But his career in Minnesota would prove to be “one and done”, as Morris again became a free agent and signed with the Toronto Blue Jays. Benefiting in large part to Toronto’s generous offense, Morris would win 21 games in 1992, marking the first time any Blue Jays starter would win 20 games or more. Despite a relatively high ERA of 4.04, he would come in fifth in voting for the AL Cy Young Award. Morris did pitch 240.2 innings, the 11th season he would reach that threshold in his career.

The Blue Jays would reach the postseason in ’92 and eventually went on to win the World Series four games to two over Atlanta. To help get them there, Toronto rode Morris hard in the second half of the season. He threw 127 innings over his last 18 starts of 1992, an average of just over seven innings/start, which would be unheard of today. But the 37 year old workhorse seemed to wear down, as he allowed 19 runs in 23 postseason innings. Still, Morris had another World Series Championship.

 

Jack Morris Boomer Wells.jpeg

In 1993, he would earn yet another ring as the Blue Jays won 95 games and the AL East, going on to beat the Philadelphia Phillies in seven games. Joe Carter became Toronto’s Game 7 hero as he hit a walk-off home run to give the Blue Jays back to back championships. Personally, Morris had the worst season of his career, going 7-12 with an ERA of 6.19. Age and injury seemed to catch up to him.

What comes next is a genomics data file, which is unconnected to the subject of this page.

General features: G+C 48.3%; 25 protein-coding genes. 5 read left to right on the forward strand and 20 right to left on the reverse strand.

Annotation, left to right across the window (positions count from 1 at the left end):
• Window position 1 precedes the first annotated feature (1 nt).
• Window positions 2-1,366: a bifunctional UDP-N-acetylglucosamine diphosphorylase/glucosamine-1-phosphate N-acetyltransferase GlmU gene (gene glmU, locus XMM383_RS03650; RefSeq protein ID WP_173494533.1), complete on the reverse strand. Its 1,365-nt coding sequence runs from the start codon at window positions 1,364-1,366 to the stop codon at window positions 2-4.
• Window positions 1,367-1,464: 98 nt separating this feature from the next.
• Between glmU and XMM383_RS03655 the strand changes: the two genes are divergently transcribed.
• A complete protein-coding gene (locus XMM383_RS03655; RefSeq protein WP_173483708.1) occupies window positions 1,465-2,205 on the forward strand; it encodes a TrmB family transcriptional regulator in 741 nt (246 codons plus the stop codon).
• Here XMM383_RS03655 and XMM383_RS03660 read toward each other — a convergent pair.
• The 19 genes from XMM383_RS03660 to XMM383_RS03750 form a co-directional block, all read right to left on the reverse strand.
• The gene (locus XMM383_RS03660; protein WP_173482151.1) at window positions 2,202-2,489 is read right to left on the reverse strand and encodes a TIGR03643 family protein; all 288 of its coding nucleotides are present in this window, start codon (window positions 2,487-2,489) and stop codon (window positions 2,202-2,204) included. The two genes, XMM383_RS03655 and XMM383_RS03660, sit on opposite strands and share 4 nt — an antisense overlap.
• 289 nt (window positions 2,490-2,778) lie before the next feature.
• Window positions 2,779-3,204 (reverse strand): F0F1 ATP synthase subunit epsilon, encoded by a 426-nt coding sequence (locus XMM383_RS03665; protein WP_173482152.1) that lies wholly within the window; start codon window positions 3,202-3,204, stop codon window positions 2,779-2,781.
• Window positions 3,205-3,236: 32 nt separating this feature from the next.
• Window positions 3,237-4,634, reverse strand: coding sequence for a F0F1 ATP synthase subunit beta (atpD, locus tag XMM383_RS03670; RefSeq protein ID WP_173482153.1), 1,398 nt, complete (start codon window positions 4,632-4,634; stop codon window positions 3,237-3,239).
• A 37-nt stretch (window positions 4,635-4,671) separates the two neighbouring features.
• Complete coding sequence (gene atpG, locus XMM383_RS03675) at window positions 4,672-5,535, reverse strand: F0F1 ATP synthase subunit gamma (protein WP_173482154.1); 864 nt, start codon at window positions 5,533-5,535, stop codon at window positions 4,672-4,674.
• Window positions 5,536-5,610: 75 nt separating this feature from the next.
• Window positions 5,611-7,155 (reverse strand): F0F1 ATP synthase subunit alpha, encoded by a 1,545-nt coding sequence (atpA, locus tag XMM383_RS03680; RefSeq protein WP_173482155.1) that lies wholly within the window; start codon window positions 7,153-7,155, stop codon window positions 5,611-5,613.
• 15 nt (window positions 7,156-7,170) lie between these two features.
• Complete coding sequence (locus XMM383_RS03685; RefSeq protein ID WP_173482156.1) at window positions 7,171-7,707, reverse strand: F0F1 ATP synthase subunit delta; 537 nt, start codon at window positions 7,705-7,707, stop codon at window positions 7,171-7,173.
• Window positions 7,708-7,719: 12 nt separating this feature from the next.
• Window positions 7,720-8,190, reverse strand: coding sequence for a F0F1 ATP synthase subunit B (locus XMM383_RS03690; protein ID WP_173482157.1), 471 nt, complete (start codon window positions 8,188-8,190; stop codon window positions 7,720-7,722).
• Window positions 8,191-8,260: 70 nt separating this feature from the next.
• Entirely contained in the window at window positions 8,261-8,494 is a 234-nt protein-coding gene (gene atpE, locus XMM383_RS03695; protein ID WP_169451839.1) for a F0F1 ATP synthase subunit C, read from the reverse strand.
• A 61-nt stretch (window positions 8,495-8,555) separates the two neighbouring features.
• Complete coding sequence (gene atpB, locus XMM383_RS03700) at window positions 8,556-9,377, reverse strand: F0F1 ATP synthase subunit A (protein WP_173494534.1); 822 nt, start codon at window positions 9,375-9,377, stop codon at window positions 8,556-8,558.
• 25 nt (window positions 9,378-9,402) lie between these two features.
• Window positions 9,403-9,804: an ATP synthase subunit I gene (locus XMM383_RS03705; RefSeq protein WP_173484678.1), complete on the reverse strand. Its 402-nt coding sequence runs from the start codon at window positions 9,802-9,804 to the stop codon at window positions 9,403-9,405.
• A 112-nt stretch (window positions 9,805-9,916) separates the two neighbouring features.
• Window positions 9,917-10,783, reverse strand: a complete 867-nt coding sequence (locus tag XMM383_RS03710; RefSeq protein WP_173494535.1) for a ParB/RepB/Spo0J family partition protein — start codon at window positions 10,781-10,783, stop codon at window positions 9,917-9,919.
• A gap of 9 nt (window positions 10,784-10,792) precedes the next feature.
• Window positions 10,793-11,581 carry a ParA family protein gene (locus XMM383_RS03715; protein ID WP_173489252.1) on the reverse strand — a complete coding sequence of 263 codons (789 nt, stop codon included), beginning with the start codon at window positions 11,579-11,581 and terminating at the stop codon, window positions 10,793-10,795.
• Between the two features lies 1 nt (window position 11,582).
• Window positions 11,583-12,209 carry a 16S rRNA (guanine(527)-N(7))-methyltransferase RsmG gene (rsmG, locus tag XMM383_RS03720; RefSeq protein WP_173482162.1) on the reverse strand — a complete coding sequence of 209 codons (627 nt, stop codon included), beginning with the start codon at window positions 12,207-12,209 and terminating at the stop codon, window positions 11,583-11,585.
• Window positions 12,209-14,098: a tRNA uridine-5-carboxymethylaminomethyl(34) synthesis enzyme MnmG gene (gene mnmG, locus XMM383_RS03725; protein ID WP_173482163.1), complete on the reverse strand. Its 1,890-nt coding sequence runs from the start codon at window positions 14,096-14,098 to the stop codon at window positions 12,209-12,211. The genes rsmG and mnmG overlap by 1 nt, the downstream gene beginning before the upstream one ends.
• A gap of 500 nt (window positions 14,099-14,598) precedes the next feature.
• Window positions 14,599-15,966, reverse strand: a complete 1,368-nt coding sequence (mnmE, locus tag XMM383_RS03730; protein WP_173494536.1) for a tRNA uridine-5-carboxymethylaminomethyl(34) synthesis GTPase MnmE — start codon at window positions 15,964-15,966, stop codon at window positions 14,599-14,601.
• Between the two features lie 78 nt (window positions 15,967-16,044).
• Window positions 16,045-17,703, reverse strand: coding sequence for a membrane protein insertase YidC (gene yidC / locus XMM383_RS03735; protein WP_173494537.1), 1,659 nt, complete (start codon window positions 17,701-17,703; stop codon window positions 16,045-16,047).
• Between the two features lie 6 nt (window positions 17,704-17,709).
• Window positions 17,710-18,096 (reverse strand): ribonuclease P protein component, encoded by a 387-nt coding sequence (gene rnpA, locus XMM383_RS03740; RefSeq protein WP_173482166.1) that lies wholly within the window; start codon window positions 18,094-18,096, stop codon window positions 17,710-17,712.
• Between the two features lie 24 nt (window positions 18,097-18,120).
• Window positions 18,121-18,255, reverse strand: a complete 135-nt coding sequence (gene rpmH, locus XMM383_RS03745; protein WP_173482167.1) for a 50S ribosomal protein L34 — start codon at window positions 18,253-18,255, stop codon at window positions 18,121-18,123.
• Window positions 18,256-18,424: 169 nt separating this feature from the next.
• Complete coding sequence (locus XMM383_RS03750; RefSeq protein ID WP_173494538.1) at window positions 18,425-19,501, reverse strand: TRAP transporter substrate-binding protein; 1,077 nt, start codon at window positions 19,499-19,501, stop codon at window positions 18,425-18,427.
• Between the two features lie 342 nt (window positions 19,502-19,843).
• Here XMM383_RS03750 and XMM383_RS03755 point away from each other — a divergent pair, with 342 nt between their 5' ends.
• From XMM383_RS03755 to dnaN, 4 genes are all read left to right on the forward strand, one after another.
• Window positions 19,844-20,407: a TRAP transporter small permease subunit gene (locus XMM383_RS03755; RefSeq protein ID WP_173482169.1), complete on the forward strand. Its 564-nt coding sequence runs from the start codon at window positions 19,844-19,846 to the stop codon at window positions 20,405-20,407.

The Blue Jays released Morris from his contract on November 5, 1993, making him a free agent. He would pitch one more season, going 10-6 for the Cleveland Indians with a ERA of 5.60 in 1994 before being released on August 9, a mere three days before a player’s strike wiped out the rest of that season. Morris went to spring training in 1995 with the Cincinnati Reds in a final attempt to catch on with a MLB team, but retired shortly afterward.